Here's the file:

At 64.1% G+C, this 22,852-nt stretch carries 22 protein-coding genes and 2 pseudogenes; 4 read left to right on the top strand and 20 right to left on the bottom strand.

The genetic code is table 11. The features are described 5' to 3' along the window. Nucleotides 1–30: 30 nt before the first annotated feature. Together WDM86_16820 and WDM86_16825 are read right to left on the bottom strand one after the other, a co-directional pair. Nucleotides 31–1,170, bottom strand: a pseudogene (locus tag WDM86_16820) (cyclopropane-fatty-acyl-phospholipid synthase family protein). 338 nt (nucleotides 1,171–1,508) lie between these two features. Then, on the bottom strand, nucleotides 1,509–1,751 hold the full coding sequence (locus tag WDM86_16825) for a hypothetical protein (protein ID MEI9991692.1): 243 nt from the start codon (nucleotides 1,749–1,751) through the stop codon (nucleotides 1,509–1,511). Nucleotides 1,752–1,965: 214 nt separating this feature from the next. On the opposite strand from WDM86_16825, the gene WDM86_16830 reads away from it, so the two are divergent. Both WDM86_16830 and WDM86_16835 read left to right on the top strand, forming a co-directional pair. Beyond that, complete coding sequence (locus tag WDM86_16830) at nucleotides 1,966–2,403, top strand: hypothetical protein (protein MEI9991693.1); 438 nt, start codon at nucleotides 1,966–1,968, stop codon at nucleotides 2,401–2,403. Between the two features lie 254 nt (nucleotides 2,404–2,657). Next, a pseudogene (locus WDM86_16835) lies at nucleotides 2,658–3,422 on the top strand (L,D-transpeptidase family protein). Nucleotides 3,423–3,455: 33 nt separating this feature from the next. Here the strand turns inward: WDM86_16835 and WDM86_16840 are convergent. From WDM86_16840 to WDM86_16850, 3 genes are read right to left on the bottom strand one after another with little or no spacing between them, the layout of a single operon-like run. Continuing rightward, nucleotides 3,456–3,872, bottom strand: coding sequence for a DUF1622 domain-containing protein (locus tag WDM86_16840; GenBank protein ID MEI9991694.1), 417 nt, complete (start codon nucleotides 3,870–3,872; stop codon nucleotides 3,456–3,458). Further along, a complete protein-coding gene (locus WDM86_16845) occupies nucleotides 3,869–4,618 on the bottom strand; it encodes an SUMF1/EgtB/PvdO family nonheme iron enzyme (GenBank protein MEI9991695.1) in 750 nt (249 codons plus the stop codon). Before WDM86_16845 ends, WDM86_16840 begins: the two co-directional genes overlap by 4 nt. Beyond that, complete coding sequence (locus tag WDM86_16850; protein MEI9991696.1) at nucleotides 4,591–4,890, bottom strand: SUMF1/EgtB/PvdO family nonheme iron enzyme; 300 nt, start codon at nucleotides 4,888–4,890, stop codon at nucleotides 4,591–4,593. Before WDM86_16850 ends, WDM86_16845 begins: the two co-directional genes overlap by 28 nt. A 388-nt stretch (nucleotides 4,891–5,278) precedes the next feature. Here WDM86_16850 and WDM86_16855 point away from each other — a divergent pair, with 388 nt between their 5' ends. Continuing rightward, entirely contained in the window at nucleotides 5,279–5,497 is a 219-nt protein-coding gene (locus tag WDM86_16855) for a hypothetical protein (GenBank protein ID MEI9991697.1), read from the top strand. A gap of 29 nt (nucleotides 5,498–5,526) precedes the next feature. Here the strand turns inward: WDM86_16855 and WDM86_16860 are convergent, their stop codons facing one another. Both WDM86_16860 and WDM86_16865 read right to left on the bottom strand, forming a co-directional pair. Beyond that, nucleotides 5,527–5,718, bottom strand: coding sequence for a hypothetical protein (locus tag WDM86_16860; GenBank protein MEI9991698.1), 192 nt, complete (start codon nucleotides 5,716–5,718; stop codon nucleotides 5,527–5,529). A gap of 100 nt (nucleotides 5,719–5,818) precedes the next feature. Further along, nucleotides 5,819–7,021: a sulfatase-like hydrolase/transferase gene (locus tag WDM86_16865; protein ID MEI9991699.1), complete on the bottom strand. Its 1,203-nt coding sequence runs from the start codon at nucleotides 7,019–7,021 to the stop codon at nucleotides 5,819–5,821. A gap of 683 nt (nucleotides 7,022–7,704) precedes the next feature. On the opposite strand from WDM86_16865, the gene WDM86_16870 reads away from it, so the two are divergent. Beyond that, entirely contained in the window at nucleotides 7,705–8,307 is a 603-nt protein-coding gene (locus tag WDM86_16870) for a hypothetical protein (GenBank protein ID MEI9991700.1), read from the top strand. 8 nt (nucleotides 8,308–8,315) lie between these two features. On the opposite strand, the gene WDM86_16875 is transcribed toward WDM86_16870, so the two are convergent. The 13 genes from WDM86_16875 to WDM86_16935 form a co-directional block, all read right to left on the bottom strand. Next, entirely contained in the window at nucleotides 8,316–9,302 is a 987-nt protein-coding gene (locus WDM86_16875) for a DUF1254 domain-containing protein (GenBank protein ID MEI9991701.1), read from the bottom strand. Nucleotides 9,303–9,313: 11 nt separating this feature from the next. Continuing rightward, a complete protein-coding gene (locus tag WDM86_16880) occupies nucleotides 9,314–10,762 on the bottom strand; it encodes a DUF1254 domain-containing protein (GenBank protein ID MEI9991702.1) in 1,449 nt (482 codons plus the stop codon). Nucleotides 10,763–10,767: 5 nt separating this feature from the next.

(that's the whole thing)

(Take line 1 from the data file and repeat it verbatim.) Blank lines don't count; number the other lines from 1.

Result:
At 64.1% G+C, this 22,852-nt stretch carries 22 protein-coding genes and 2 pseudogenes; 4 read left to right on the top strand and 20 right to left on the bottom strand.